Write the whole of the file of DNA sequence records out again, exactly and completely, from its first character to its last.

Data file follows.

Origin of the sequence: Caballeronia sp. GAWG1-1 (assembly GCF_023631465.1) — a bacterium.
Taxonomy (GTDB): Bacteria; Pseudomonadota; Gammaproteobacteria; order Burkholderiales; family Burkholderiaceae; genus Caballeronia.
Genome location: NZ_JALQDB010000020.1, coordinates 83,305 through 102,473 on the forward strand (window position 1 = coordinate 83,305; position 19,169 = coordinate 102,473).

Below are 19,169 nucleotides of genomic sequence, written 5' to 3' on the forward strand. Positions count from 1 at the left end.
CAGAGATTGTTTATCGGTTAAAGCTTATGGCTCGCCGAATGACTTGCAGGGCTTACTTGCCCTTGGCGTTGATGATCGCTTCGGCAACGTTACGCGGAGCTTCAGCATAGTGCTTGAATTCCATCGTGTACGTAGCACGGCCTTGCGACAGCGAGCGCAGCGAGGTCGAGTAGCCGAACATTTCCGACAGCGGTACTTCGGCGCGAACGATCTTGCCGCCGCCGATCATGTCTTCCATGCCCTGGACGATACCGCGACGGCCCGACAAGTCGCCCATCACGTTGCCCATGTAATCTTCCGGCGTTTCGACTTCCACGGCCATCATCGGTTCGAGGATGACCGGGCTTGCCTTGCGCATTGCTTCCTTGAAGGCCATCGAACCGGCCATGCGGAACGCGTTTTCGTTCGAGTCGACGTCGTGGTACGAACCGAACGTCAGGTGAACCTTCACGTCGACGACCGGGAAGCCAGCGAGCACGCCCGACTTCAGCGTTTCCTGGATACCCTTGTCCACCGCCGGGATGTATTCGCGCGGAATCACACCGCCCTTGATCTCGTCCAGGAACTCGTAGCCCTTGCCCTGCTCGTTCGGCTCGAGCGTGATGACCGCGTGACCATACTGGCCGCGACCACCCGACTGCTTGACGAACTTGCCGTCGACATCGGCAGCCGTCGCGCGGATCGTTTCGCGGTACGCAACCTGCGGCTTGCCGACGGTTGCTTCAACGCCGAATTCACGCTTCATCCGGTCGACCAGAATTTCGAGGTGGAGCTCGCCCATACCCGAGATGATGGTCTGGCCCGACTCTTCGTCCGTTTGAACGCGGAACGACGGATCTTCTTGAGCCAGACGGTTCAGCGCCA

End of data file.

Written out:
Origin of the sequence: Caballeronia sp. GAWG1-1 (assembly GCF_023631465.1) — a bacterium.
Taxonomy (GTDB): Bacteria; Pseudomonadota; Gammaproteobacteria; order Burkholderiales; family Burkholderiaceae; genus Caballeronia.
Genome location: NZ_JALQDB010000020.1, coordinates 83,305 through 102,473 on the forward strand (window position 1 = coordinate 83,305; position 19,169 = coordinate 102,473).

Below are 19,169 nucleotides of genomic sequence, written 5' to 3' on the forward strand. Positions count from 1 at the left end.
CAGAGATTGTTTATCGGTTAAAGCTTATGGCTCGCCGAATGACTTGCAGGGCTTACTTGCCCTTGGCGTTGATGATCGCTTCGGCAACGTTACGCGGAGCTTCAGCATAGTGCTTGAATTCCATCGTGTACGTAGCACGGCCTTGCGACAGCGAGCGCAGCGAGGTCGAGTAGCCGAACATTTCCGACAGCGGTACTTCGGCGCGAACGATCTTGCCGCCGCCGATCATGTCTTCCATGCCCTGGACGATACCGCGACGGCCCGACAAGTCGCCCATCACGTTGCCCATGTAATCTTCCGGCGTTTCGACTTCCACGGCCATCATCGGTTCGAGGATGACCGGGCTTGCCTTGCGCATTGCTTCCTTGAAGGCCATCGAACCGGCCATGCGGAACGCGTTTTCGTTCGAGTCGACGTCGTGGTACGAACCGAACGTCAGGTGAACCTTCACGTCGACGACCGGGAAGCCAGCGAGCACGCCCGACTTCAGCGTTTCCTGGATACCCTTGTCCACCGCCGGGATGTATTCGCGCGGAATCACACCGCCCTTGATCTCGTCCAGGAACTCGTAGCCCTTGCCCTGCTCGTTCGGCTCGAGCGTGATGACCGCGTGACCATACTGGCCGCGACCACCCGACTGCTTGACGAACTTGCCGTCGACATCGGCAGCCGTCGCGCGGATCGTTTCGCGGTACGCAACCTGCGGCTTGCCGACGGTTGCTTCAACGCCGAATTCACGCTTCATCCGGTCGACCAGAATTTCGAGGTGGAGCTCGCCCATACCCGAGATGATGGTCTGGCCCGACTCTTCGTCCGTTTGAACGCGGAACGACGGATCTTCTTGAGCCAGACGGTTCAGCGCCA